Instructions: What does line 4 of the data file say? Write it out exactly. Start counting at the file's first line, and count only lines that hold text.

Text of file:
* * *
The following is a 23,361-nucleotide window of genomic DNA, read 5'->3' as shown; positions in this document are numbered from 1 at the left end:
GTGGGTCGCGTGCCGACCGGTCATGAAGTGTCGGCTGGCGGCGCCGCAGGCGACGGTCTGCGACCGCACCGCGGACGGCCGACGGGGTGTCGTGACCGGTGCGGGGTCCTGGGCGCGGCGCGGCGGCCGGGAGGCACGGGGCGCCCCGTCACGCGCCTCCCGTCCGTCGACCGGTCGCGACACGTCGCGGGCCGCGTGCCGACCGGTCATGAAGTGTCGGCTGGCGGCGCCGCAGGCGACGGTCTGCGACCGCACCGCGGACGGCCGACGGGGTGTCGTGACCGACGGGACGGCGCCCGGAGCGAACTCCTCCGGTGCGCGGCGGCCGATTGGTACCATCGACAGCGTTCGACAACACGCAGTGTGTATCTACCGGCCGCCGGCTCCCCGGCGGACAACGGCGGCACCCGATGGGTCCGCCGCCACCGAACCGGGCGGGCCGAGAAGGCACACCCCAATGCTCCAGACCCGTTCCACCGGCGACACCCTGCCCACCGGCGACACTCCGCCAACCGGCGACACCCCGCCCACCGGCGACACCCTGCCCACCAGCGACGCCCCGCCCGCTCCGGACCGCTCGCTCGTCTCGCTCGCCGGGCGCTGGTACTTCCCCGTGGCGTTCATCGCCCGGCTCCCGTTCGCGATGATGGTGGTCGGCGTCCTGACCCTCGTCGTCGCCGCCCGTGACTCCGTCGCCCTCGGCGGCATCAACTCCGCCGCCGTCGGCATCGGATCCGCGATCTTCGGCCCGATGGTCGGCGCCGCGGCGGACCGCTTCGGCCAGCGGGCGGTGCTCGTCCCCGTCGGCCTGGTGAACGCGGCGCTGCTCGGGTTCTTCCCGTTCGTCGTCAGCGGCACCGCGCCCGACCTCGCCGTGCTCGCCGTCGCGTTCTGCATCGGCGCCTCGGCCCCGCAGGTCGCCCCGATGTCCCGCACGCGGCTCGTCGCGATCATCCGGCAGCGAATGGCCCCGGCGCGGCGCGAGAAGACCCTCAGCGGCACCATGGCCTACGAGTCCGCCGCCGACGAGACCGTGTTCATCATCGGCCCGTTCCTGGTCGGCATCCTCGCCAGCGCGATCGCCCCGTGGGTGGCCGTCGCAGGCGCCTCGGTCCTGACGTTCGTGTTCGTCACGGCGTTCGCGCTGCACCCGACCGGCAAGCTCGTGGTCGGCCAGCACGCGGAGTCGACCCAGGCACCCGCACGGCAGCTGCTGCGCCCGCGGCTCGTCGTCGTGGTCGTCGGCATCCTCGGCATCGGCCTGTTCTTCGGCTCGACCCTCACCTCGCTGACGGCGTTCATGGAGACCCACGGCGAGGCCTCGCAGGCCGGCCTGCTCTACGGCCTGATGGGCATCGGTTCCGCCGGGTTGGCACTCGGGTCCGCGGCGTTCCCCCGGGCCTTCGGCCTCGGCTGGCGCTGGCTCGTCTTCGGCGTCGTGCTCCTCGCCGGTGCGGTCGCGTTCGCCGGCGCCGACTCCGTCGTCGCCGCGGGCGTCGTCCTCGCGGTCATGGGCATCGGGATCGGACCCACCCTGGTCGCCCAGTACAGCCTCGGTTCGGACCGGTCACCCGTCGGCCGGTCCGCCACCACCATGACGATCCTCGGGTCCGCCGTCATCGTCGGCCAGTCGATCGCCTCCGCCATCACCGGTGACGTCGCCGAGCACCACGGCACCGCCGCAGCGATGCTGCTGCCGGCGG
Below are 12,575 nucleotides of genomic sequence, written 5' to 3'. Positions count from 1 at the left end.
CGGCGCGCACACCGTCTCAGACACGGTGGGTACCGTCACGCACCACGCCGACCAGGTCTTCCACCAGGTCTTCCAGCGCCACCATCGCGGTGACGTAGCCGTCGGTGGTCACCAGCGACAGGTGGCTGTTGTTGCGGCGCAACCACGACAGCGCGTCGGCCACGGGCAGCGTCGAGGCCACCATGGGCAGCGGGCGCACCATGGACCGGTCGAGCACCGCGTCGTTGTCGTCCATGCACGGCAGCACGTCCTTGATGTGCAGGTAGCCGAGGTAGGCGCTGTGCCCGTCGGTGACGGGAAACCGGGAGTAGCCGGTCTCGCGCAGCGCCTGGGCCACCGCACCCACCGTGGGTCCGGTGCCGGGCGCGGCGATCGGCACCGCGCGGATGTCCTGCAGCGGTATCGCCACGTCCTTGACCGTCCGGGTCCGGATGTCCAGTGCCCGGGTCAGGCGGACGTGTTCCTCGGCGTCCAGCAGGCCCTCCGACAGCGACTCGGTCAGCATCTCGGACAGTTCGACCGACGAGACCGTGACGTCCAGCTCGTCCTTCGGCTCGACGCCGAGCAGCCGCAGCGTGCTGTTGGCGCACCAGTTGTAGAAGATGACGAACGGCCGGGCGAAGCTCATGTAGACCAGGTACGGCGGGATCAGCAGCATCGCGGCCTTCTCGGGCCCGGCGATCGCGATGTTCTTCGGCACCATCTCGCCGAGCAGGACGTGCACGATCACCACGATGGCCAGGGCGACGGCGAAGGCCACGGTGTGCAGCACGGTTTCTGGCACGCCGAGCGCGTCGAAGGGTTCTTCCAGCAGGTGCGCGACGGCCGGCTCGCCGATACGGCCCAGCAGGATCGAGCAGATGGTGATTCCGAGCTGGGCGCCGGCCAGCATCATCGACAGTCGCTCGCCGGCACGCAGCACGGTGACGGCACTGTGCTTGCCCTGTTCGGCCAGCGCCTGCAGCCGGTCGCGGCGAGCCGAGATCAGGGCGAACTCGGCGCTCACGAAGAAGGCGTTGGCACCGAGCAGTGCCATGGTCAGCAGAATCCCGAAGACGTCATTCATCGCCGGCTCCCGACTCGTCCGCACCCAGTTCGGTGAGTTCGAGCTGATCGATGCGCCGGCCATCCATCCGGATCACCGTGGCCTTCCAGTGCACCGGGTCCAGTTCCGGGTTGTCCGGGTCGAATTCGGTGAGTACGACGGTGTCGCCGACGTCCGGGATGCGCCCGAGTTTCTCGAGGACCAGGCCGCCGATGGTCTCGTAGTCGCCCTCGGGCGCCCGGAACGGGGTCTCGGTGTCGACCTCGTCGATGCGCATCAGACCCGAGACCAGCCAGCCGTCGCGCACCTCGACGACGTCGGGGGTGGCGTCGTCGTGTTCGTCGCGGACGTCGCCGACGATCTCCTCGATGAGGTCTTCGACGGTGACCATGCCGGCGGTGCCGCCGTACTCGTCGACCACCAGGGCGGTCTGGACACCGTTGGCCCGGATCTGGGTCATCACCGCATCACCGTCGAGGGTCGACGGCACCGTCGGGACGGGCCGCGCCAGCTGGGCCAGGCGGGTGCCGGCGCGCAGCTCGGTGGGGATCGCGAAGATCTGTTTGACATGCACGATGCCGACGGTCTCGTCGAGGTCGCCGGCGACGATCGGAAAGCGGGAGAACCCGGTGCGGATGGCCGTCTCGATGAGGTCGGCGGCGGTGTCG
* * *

CGGCGCGCACACCGTCTCAGACACGGTGGGTACCGTCACGCACCACGCCGACCAGGTCTTCCACCAGGTCTTCCAGCGCCACCATCGCGGTGACGTAGCCGTCGGTGGTCACCAGCGACAGGTGGCTGTTGTTGCGGCGCAACCACGACAGCGCGTCGGCCACGGGCAGCGTCGAGGCCACCATGGGCAGCGGGCGCACCATGGACCGGTCGAGCACCGCGTCGTTGTCGTCCATGCACGGCAGCACGTCCTTGATGTGCAGGTAGCCGAGGTAGGCGCTGTGCCCGTCGGTGACGGGAAACCGGGAGTAGCCGGTCTCGCGCAGCGCCTGGGCCACCGCACCCACCGTGGGTCCGGTGCCGGGCGCGGCGATCGGCACCGCGCGGATGTCCTGCAGCGGTATCGCCACGTCCTTGACCGTCCGGGTCCGGATGTCCAGTGCCCGGGTCAGGCGGACGTGTTCCTCGGCGTCCAGCAGGCCCTCCGACAGCGACTCGGTCAGCATCTCGGACAGTTCGACCGACGAGACCGTGACGTCCAGCTCGTCCTTCGGCTCGACGCCGAGCAGCCGCAGCGTGCTGTTGGCGCACCAGTTGTAGAAGATGACGAACGGCCGGGCGAAGCTCATGTAGACCAGGTACGGCGGGATCAGCAGCATCGCGGCCTTCTCGGGCCCGGCGATCGCGATGTTCTTCGGCACCATCTCGCCGAGCAGGACGTGCACGATCACCACGATGGCCAGGGCGACGGCGAAGGCCACGGTGTGCAGCACGGTTTCTGGCACGCCGAGCGCGTCGAAGGGTTCTTCCAGCAGGTGCGCGACGGCCGGCTCGCCGATACGGCCCAGCAGGATCGAGCAGATGGTGATTCCGAGCTGGGCGCCGGCCAGCATCATCGACAGTCGCTCGCCGGCACGCAGCACGGTGACGGCACTGTGCTTGCCCTGTTCGGCCAGCGCCTGCAGCCGGTCGCGGCGAGCCGAGATCAGGGCGAACTCGGCGCTCACGAAGAAGGCGTTGGCACCGAGCAGTGCCATGGTCAGCAGAATCCCGAAGACGTCATTCATCGCCGGCTCCCGACTCGTCCGCACCCAGTTCGGTGAGTTCGAGCTGATCGATGCGCCGGCCATCCATCCGGATCACCGTGGCCTTCCAGTGCACCGGGTCCAGTTCCGGGTTGTCCGGGTCGAATTCGGTGAGTACGACGGTGTCGCCGACGTCCGGGATGCGCCCGAGTTTCTCGAGGACCAGGCCGCCGATGGTCTCGTAGTCGCCCTCGGGCGCCCGGAACGGGGTCTCGGTGTCGACCTCGTCGATGCGCATCAGACCCGAGACCAGCCAGCCGTCGCGCACCTCGACGACGTCGGGGGTGGCGTCGTCGTGTTCGTCGCGGACGTCGCCGACGATCTCCTCGATGAGGTCTTCGACGGTGACCATGCCGGCGGTGCCGCCGTACTCGTCGACCACCAGGGCGGTCTGGACACCGTTGGCCCGGATCTGGGTCATCACCGCATCACCGTCGAGGGTCGACGGCACCGTCGGGACGGGCCGCGCCAGCTGGGCCAGGCGGGTGCCGGCGCGCAGCTCGGTGGGGATCGCGAAGATCTGTTTGACATGCACGATGCCGACGGTCTCGTCGAGGTCGCCGGCGACGATCGGAAAGCGGGAGAACCCGGTGCGGATGGCCGTCTCGATGAGGTCGGCGGCGGTGTCG